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Archive for the ‘Bio’ Category

I’m still alive! It’s been two weeks since I last posted, and on the internet that’s an eternity, I know. But I’m still here. Lately I’ve been sinking a lot of energy into getting my design blog, Design Intervention, up to speed at Tumblr. Also, I’ve been trying to work out the particulars of printing and selling and giving away one of these 20K Leagues Under the Sea covers I designed (and you voted on). So don’t give up on Adventures of the Orange Monk just yet. I will announce a contest where you can win a 20KLUTS print absolutely free! The details will appear here first, so if you want the edge in the contest keep tuning in. After that, I’ll make a plug on Facebook, The Orange Monk’s Squire, and finally Design Intervention.

Until then — let’s get going on King Solomon’s Mines. Hoping to keep up the tradition of designing original art for the novels read and discussed on this site, I’ve decided to post a little bio on author H. Rider Haggard in a format which can easily slide into the “author flap” template in the future:

H. Rider Haggard

H. Rider Haggard

Henry Rider Haggard (b. 1856 – d. 1925) was an author of Victorian adventure novels. English born, Haggard lived and worked in South Africa for many years and his knowledge of the land and its cultures add depth to the exotic locales featured in his stories. One of the founders of the Lost World genre, his Allan Quatermain character (King Solomon’s MinesAllan Quatermain) served as the template for George Lucas’ and Steven Spielberg’s Indiana Jones character.
Another of his most famous works, She: A History of Adventure, is one of the best-selling novels of all time, and is generally regarded as a classic of imaginative fiction. Haggard has inspired generations of writers such as Robert E. Howard (Conan the Barbarian) and Edgar Rice Burroughs (Tarzan), and with his continued popularity (Allan Quatermain was featured heavily in both the graphic novels and the film of The League of Extraordinary Gentlemen) he will doubtlessly influence storytellers— and dazzle readers —for generations to come.”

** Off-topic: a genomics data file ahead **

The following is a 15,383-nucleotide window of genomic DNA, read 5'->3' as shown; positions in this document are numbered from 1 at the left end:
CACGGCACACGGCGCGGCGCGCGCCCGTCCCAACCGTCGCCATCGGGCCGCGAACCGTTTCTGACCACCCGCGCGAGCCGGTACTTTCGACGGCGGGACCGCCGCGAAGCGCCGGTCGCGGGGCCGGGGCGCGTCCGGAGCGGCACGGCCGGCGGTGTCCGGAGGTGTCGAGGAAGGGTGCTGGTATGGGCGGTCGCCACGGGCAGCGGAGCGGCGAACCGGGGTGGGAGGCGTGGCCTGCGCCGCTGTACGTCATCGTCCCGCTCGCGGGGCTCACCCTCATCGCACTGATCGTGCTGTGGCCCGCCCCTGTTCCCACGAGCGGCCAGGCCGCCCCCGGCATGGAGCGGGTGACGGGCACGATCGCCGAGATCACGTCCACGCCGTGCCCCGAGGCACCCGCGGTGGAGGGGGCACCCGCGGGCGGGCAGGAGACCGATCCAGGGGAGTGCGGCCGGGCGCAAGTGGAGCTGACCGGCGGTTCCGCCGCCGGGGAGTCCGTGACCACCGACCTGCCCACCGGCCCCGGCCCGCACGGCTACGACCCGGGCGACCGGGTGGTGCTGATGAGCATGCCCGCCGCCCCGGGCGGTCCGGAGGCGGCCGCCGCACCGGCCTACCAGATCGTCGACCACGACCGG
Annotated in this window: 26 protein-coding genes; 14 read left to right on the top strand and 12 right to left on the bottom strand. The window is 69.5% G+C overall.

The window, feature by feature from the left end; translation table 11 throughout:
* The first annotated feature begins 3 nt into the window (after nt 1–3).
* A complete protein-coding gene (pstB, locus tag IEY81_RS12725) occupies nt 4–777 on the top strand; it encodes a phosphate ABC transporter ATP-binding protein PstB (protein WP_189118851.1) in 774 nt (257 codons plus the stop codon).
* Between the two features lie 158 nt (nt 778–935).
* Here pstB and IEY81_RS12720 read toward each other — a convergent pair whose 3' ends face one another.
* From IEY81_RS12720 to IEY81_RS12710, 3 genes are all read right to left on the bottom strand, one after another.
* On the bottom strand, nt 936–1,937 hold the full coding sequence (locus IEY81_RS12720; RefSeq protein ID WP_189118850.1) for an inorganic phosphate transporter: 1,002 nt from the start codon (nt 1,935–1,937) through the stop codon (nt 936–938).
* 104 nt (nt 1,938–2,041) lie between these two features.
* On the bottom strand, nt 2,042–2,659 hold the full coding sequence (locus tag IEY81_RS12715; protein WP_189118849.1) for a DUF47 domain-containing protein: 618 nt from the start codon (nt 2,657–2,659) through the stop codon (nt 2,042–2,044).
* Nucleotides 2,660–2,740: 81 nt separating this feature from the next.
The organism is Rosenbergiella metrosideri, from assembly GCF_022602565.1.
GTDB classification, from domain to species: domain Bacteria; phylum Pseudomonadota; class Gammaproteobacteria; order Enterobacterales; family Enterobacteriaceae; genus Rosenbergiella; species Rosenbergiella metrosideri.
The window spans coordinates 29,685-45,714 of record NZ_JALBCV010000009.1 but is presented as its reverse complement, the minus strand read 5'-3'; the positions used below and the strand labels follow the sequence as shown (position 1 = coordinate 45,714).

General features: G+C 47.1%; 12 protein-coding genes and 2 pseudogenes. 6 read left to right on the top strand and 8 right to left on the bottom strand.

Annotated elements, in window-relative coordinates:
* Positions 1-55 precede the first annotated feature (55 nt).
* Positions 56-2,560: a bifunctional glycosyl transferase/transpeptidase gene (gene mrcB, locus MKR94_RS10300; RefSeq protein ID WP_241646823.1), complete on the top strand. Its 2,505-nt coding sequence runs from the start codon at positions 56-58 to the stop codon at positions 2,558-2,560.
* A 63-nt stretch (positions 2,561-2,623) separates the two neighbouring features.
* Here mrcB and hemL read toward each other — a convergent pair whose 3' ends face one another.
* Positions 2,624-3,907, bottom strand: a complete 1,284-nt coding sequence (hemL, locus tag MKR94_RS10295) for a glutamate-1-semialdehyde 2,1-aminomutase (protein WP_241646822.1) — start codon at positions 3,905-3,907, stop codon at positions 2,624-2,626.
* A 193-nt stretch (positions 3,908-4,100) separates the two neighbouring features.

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Tonight, I will be diving into 20,000 Leagues Under the Sea, by Jules Gabriel Verne (February 8, 1828 — March 24, 1905), and I thought I would kick things off by listing a few interesting items about the author, such as:

  • Verne, along with H.G. Wells, is known as the “Father of Science Fiction.”
  • Ranks just behind Agatha Christie as the most translated author of all time (4,223 translations)
  • That being said, Verne has been mis-translated for a long time in English, resulting in a somewhat damaged reputation for using faulty scientific facts, when in fact the error was in the translation, and not in Verne’s works!
  • Verne is famous for anticipating many actual technological advances. In Paris in the 20th Century, he depicts air-conditioning, gas-powered automobiles, calculators, electricity, television, and the Internet, among other technologies, with uncanny precision. Other works have predicted space travel, helicopters, jukeboxes, and projectors. In 20,000 Leagues, of course, he writes about submarines and underwater hydrothermal vents, before either one had been discovered in reality.

Check back soon for updates from the novel itself. (As these will be more spread out than the Pirate Latitude discussions, you can expect them to be a good deal shorter!)

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